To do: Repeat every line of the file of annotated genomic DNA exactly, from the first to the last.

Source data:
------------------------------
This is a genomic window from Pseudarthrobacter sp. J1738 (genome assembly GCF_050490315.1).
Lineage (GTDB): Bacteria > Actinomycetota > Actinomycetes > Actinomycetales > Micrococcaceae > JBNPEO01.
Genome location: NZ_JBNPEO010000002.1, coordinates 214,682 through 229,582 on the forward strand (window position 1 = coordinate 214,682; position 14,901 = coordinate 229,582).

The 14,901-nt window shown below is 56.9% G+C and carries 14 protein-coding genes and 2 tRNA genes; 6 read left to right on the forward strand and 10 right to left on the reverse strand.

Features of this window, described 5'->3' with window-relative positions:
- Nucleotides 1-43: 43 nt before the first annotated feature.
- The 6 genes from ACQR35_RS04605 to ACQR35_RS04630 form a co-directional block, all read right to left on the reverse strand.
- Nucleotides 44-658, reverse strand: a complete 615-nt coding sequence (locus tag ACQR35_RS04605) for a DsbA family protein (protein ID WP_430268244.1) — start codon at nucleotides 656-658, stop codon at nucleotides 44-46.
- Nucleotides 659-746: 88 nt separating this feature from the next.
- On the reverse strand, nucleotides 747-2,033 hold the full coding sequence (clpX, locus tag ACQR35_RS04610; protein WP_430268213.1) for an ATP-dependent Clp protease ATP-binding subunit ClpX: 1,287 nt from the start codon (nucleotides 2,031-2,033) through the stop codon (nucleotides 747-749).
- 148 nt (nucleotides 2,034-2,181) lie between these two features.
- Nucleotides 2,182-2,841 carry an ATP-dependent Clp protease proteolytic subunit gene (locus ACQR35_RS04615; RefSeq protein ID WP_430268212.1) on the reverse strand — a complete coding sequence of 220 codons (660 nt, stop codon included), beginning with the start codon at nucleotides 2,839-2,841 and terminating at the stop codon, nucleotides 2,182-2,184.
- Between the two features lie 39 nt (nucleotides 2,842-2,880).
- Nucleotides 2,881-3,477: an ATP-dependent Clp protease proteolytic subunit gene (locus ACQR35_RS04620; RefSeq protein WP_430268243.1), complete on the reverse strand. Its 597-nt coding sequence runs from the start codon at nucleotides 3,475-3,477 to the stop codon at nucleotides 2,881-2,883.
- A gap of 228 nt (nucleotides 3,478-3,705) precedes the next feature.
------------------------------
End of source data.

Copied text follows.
This is a genomic window from Pseudarthrobacter sp. J1738 (genome assembly GCF_050490315.1).
Lineage (GTDB): Bacteria > Actinomycetota > Actinomycetes > Actinomycetales > Micrococcaceae > JBNPEO01.
Genome location: NZ_JBNPEO010000002.1, coordinates 214,682 through 229,582 on the forward strand (window position 1 = coordinate 214,682; position 14,901 = coordinate 229,582).

The 14,901-nt window shown below is 56.9% G+C and carries 14 protein-coding genes and 2 tRNA genes; 6 read left to right on the forward strand and 10 right to left on the reverse strand.

Features of this window, described 5'->3' with window-relative positions:
- Nucleotides 1-43: 43 nt before the first annotated feature.
- The 6 genes from ACQR35_RS04605 to ACQR35_RS04630 form a co-directional block, all read right to left on the reverse strand.
- Nucleotides 44-658, reverse strand: a complete 615-nt coding sequence (locus tag ACQR35_RS04605) for a DsbA family protein (protein ID WP_430268244.1) — start codon at nucleotides 656-658, stop codon at nucleotides 44-46.
- Nucleotides 659-746: 88 nt separating this feature from the next.
- On the reverse strand, nucleotides 747-2,033 hold the full coding sequence (clpX, locus tag ACQR35_RS04610; protein WP_430268213.1) for an ATP-dependent Clp protease ATP-binding subunit ClpX: 1,287 nt from the start codon (nucleotides 2,031-2,033) through the stop codon (nucleotides 747-749).
- 148 nt (nucleotides 2,034-2,181) lie between these two features.
- Nucleotides 2,182-2,841 carry an ATP-dependent Clp protease proteolytic subunit gene (locus ACQR35_RS04615; RefSeq protein ID WP_430268212.1) on the reverse strand — a complete coding sequence of 220 codons (660 nt, stop codon included), beginning with the start codon at nucleotides 2,839-2,841 and terminating at the stop codon, nucleotides 2,182-2,184.
- Between the two features lie 39 nt (nucleotides 2,842-2,880).
- Nucleotides 2,881-3,477: an ATP-dependent Clp protease proteolytic subunit gene (locus ACQR35_RS04620; RefSeq protein WP_430268243.1), complete on the reverse strand. Its 597-nt coding sequence runs from the start codon at nucleotides 3,475-3,477 to the stop codon at nucleotides 2,881-2,883.
- A gap of 228 nt (nucleotides 3,478-3,705) precedes the next feature.